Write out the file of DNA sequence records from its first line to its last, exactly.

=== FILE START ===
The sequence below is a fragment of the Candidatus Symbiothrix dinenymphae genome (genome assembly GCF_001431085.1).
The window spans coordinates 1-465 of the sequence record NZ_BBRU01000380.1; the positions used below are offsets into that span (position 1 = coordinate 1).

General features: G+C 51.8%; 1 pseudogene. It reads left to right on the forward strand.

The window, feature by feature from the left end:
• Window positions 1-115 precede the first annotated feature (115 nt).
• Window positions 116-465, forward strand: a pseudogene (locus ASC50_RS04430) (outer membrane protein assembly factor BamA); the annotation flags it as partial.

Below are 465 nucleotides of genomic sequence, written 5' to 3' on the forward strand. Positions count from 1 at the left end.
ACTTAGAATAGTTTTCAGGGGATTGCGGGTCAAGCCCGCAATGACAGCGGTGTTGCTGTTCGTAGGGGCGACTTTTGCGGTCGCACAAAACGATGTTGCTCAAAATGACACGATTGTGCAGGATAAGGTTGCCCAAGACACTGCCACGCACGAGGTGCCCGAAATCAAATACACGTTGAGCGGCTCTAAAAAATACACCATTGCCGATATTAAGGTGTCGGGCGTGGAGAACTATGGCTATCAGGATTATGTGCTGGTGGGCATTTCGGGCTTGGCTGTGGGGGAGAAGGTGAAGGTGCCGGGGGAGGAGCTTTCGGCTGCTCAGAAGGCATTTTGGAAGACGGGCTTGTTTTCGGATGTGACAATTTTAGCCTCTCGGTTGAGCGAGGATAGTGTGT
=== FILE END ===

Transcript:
The sequence below is a fragment of the Candidatus Symbiothrix dinenymphae genome (genome assembly GCF_001431085.1).
The window spans coordinates 1-465 of the sequence record NZ_BBRU01000380.1; the positions used below are offsets into that span (position 1 = coordinate 1).

General features: G+C 51.8%; 1 pseudogene. It reads left to right on the forward strand.

The window, feature by feature from the left end:
• Window positions 1-115 precede the first annotated feature (115 nt).
• Window positions 116-465, forward strand: a pseudogene (locus ASC50_RS04430) (outer membrane protein assembly factor BamA); the annotation flags it as partial.

Below are 465 nucleotides of genomic sequence, written 5' to 3' on the forward strand. Positions count from 1 at the left end.
ACTTAGAATAGTTTTCAGGGGATTGCGGGTCAAGCCCGCAATGACAGCGGTGTTGCTGTTCGTAGGGGCGACTTTTGCGGTCGCACAAAACGATGTTGCTCAAAATGACACGATTGTGCAGGATAAGGTTGCCCAAGACACTGCCACGCACGAGGTGCCCGAAATCAAATACACGTTGAGCGGCTCTAAAAAATACACCATTGCCGATATTAAGGTGTCGGGCGTGGAGAACTATGGCTATCAGGATTATGTGCTGGTGGGCATTTCGGGCTTGGCTGTGGGGGAGAAGGTGAAGGTGCCGGGGGAGGAGCTTTCGGCTGCTCAGAAGGCATTTTGGAAGACGGGCTTGTTTTCGGATGTGACAATTTTAGCCTCTCGGTTGAGCGAGGATAGTGTGT